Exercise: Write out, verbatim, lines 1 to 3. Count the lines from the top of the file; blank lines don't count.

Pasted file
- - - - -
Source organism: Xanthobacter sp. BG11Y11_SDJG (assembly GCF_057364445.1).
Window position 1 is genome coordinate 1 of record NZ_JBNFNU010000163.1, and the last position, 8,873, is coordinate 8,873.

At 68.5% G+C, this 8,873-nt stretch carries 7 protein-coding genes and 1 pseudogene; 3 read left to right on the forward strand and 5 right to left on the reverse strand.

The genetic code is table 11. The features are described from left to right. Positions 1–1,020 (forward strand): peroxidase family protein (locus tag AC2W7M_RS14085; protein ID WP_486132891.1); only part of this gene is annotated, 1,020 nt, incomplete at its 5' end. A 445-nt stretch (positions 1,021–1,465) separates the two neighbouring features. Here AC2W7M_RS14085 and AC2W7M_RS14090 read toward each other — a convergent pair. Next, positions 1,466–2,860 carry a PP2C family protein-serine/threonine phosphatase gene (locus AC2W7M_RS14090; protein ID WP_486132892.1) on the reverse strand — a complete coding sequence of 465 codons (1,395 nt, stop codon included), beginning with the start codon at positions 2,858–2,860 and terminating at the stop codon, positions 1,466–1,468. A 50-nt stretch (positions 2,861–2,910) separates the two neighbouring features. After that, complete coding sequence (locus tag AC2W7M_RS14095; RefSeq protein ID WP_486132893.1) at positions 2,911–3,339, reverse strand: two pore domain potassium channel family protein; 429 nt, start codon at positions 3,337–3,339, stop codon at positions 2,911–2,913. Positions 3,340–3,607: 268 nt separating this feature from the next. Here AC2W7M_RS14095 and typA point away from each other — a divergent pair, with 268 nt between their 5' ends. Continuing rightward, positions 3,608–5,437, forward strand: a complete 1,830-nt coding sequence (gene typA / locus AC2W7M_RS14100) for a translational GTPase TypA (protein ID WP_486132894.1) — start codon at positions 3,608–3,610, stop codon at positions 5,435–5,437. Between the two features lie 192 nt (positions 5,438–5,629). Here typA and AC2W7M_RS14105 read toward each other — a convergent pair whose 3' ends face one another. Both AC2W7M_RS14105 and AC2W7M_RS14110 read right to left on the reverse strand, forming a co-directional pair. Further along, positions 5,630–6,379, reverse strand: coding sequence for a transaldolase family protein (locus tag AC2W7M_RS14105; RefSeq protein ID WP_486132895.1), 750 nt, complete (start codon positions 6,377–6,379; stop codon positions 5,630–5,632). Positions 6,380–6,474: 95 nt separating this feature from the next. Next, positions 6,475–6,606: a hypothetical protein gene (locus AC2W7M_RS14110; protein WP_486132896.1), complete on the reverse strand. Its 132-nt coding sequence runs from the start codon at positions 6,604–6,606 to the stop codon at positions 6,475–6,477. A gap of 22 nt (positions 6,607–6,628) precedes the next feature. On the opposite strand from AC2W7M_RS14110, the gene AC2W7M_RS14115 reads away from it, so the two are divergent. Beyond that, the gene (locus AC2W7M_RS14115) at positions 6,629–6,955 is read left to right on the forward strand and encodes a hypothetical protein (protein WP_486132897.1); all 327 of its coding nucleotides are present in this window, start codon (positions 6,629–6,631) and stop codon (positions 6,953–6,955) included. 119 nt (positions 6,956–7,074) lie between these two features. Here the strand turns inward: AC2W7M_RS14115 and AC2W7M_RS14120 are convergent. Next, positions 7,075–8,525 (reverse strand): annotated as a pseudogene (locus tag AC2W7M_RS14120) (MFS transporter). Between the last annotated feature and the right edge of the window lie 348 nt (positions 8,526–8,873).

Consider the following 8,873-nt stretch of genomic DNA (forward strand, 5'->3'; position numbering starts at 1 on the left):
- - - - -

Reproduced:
Source organism: Xanthobacter sp. BG11Y11_SDJG (assembly GCF_057364445.1).
Window position 1 is genome coordinate 1 of record NZ_JBNFNU010000163.1, and the last position, 8,873, is coordinate 8,873.

At 68.5% G+C, this 8,873-nt stretch carries 7 protein-coding genes and 1 pseudogene; 3 read left to right on the forward strand and 5 right to left on the reverse strand.